Cancer news

Latest news, press releases and blog posts from Cancer Research UK.

Tobacco Control

Research shows most children do not regularly use e-cigarettes

Children aged 11 to 16 who have never smoked do not regularly use e-cigarettes, according to new Cancer Research UK data.

Tobacco additives may have helped ‘promote addiction’

Tobacco researchers identified additives that could have made cigarettes more acceptable and addictive, according to a new analysis of tobacco company documents

‘Smoking Still Kills’ – that’s why we’re committed to a strategy to tackle tobacco

Yesterday, our chief executive, Harpal Kumar, spoke at the Parliamentary launch of Action on Smoking and Health’s (ASH) new report, Smoking Still Kills.

The report...

Welsh Government proposes banning e-cigarettes in public places

A new Welsh bill has set out proposals for banning e-cigarettes indoors, due to fears the devices could make tobacco smoking seem normal again.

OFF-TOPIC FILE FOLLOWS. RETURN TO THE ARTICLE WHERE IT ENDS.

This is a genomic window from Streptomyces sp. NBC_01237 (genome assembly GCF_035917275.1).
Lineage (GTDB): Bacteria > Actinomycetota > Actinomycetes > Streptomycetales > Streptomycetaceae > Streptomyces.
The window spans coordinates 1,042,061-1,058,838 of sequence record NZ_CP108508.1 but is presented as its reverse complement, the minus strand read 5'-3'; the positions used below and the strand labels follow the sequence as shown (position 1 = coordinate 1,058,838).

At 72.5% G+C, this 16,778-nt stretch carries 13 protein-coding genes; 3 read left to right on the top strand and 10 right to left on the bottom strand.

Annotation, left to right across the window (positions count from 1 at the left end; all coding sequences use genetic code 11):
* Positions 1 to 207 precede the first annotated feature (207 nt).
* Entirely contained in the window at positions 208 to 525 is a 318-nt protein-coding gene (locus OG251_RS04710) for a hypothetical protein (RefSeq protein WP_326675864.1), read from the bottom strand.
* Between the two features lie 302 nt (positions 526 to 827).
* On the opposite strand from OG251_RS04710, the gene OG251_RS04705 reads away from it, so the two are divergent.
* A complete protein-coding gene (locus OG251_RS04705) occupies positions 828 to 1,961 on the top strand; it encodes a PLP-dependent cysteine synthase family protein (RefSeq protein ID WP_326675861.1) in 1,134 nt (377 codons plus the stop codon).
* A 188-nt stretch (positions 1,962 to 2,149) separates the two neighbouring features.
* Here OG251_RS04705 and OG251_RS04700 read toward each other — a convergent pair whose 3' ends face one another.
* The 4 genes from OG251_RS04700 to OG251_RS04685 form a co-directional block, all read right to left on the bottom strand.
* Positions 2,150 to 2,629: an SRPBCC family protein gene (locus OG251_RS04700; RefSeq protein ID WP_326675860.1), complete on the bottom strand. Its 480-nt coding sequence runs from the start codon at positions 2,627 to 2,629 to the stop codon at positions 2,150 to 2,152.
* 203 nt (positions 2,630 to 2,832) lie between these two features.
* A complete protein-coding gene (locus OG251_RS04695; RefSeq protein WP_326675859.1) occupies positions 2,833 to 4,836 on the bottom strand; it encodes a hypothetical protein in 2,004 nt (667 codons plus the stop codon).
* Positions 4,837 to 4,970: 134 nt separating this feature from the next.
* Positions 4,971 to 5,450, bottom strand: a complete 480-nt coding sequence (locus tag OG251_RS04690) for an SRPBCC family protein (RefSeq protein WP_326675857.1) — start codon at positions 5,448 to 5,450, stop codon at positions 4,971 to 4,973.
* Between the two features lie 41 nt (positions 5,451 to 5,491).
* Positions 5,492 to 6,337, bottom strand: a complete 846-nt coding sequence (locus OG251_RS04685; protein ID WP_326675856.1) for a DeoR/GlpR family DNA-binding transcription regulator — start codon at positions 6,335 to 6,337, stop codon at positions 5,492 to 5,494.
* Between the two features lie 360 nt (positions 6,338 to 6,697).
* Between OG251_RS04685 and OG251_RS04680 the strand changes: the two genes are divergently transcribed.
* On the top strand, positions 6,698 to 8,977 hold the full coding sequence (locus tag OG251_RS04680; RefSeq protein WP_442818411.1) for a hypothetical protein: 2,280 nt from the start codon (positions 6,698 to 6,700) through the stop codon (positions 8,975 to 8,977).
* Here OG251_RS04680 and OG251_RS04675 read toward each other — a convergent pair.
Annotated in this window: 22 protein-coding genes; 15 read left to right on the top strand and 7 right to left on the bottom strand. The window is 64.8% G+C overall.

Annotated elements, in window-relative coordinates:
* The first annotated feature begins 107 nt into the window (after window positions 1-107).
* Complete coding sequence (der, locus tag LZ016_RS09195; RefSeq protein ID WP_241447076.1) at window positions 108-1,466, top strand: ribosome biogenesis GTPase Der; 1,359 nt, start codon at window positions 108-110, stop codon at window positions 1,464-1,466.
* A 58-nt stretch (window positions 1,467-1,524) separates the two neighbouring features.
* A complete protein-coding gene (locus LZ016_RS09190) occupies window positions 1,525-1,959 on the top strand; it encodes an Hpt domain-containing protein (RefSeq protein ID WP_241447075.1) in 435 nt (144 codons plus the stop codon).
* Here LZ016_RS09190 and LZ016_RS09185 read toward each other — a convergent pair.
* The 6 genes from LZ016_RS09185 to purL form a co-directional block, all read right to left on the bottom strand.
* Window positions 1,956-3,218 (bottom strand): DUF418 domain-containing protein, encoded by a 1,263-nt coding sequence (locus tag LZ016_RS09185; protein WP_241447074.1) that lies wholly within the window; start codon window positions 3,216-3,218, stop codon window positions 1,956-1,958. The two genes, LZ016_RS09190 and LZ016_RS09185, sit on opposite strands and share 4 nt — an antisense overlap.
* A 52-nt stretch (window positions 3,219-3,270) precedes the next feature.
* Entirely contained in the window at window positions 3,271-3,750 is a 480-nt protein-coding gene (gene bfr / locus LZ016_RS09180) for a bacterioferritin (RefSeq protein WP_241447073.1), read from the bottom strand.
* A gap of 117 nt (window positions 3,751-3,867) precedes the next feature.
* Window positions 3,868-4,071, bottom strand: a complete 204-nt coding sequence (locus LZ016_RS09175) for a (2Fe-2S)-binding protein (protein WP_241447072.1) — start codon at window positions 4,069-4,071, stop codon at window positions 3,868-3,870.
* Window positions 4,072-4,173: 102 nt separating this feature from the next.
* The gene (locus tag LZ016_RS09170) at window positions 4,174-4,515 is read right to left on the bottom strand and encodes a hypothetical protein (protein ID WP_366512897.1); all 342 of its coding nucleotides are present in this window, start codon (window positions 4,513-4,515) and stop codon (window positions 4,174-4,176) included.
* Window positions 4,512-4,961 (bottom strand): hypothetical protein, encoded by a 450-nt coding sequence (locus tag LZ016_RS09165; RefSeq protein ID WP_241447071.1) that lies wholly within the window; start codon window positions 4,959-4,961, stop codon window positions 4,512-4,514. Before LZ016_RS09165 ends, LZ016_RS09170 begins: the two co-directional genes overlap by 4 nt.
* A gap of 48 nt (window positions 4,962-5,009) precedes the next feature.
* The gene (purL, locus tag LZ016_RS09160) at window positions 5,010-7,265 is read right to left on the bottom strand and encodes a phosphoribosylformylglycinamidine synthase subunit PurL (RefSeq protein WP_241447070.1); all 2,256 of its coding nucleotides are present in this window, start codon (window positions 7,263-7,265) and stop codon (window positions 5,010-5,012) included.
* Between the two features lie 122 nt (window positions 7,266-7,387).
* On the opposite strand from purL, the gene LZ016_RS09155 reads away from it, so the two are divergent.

How do you sell death? The tangled world of illicit tobacco

Tobacco companies make more profit every year than Coca Cola, McDonald’s, Starbucks, Google, and Disney combined – a staggering £30 billion.

That vast amount of...

MPs accepted tobacco company freebies over last five years

Dozens of MPs have accepted hospitality from major tobacco companies over the last five years.

Daily users of ‘tank’-style e-cigarettes ‘more likely to quit tobacco’

Smokers who use e-cigarettes seemed to be most likely to have stopped smoking if they regularly use the newer generation ‘tank’-style devices.

Regular e-cigarette use low among teens, analysis suggests

Only a minority of teenagers who try e-cigarettes go on to become regular users, according to two surveys of children in Wales.

13 things that shaped our campaign for standardised cigarette packaging

In May 2012 – facing widespread post-recession cynicism about the future of public health policy – the Director-General of the World Health Organisation, Dr Margaret Chan...

Experts want a tobacco-free world in 25 years

Experts have called for a global campaign that could lead to a tobacco-free world by 2040.